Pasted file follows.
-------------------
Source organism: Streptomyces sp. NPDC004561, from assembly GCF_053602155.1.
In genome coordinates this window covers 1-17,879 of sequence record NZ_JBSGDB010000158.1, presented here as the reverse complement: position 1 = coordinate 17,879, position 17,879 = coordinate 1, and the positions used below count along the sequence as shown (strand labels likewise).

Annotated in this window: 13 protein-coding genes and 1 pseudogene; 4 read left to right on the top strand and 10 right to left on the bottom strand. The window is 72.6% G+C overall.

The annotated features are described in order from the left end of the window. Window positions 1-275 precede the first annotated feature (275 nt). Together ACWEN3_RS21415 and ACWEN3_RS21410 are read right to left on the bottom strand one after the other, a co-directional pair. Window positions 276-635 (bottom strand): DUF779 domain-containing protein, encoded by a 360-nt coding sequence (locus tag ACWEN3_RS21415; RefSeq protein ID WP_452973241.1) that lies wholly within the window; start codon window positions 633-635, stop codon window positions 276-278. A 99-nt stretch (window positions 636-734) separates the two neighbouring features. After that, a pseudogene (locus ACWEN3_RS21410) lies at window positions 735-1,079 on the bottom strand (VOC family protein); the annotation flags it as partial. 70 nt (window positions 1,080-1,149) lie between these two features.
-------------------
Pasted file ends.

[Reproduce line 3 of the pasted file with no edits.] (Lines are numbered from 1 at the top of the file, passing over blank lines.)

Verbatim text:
Annotated in this window: 13 protein-coding genes and 1 pseudogene; 4 read left to right on the top strand and 10 right to left on the bottom strand. The window is 72.6% G+C overall.